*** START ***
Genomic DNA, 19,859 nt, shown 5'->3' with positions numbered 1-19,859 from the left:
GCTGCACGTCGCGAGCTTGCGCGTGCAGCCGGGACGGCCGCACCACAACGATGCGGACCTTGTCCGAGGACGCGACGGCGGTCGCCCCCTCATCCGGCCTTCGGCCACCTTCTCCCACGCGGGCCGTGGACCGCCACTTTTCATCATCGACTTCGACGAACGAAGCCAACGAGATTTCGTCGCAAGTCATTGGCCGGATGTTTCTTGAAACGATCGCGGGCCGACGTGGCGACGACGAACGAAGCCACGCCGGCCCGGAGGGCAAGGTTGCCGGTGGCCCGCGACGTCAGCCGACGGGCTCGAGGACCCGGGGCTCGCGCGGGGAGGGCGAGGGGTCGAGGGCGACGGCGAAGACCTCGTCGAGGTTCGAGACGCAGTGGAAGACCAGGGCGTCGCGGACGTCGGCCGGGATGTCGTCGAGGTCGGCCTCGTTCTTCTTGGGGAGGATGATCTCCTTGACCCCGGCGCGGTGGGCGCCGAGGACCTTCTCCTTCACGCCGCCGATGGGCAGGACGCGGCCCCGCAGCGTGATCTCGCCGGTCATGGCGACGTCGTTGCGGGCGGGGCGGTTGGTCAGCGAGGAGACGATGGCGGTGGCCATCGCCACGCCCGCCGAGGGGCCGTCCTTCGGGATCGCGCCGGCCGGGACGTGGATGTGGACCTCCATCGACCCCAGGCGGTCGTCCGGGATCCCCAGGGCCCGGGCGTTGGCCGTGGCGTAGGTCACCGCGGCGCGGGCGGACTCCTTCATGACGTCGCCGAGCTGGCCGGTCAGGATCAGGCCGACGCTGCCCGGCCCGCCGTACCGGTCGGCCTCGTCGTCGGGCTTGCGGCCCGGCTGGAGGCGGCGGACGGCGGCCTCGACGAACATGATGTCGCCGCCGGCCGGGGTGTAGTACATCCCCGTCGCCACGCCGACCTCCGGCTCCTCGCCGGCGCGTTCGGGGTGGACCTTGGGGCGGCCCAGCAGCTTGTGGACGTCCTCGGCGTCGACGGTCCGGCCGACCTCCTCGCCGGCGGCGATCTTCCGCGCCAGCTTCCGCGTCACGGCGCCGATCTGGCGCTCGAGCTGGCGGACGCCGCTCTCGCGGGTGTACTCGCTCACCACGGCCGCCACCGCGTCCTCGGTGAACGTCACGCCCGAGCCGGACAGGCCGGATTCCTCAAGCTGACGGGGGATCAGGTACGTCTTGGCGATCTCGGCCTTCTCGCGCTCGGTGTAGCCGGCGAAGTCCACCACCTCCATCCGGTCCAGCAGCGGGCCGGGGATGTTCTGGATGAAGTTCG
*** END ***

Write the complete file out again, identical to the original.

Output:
Genomic DNA, 19,859 nt, shown 5'->3' with positions numbered 1-19,859 from the left:
GCTGCACGTCGCGAGCTTGCGCGTGCAGCCGGGACGGCCGCACCACAACGATGCGGACCTTGTCCGAGGACGCGACGGCGGTCGCCCCCTCATCCGGCCTTCGGCCACCTTCTCCCACGCGGGCCGTGGACCGCCACTTTTCATCATCGACTTCGACGAACGAAGCCAACGAGATTTCGTCGCAAGTCATTGGCCGGATGTTTCTTGAAACGATCGCGGGCCGACGTGGCGACGACGAACGAAGCCACGCCGGCCCGGAGGGCAAGGTTGCCGGTGGCCCGCGACGTCAGCCGACGGGCTCGAGGACCCGGGGCTCGCGCGGGGAGGGCGAGGGGTCGAGGGCGACGGCGAAGACCTCGTCGAGGTTCGAGACGCAGTGGAAGACCAGGGCGTCGCGGACGTCGGCCGGGATGTCGTCGAGGTCGGCCTCGTTCTTCTTGGGGAGGATGATCTCCTTGACCCCGGCGCGGTGGGCGCCGAGGACCTTCTCCTTCACGCCGCCGATGGGCAGGACGCGGCCCCGCAGCGTGATCTCGCCGGTCATGGCGACGTCGTTGCGGGCGGGGCGGTTGGTCAGCGAGGAGACGATGGCGGTGGCCATCGCCACGCCCGCCGAGGGGCCGTCCTTCGGGATCGCGCCGGCCGGGACGTGGATGTGGACCTCCATCGACCCCAGGCGGTCGTCCGGGATCCCCAGGGCCCGGGCGTTGGCCGTGGCGTAGGTCACCGCGGCGCGGGCGGACTCCTTCATGACGTCGCCGAGCTGGCCGGTCAGGATCAGGCCGACGCTGCCCGGCCCGCCGTACCGGTCGGCCTCGTCGTCGGGCTTGCGGCCCGGCTGGAGGCGGCGGACGGCGGCCTCGACGAACATGATGTCGCCGCCGGCCGGGGTGTAGTACATCCCCGTCGCCACGCCGACCTCCGGCTCCTCGCCGGCGCGTTCGGGGTGGACCTTGGGGCGGCCCAGCAGCTTGTGGACGTCCTCGGCGTCGACGGTCCGGCCGACCTCCTCGCCGGCGGCGATCTTCCGCGCCAGCTTCCGCGTCACGGCGCCGATCTGGCGCTCGAGCTGGCGGACGCCGCTCTCGCGGGTGTACTCGCTCACCACGGCCGCCACCGCGTCCTCGGTGAACGTCACGCCCGAGCCGGACAGGCCGGATTCCTCAAGCTGACGGGGGATCAGGTACGTCTTGGCGATCTCGGCCTTCTCGCGCTCGGTGTAGCCGGCGAAGTCCACCACCTCCATCCGGTCCAGCAGCGGGCCGGGGATGTTCTGGATGAAGTTCG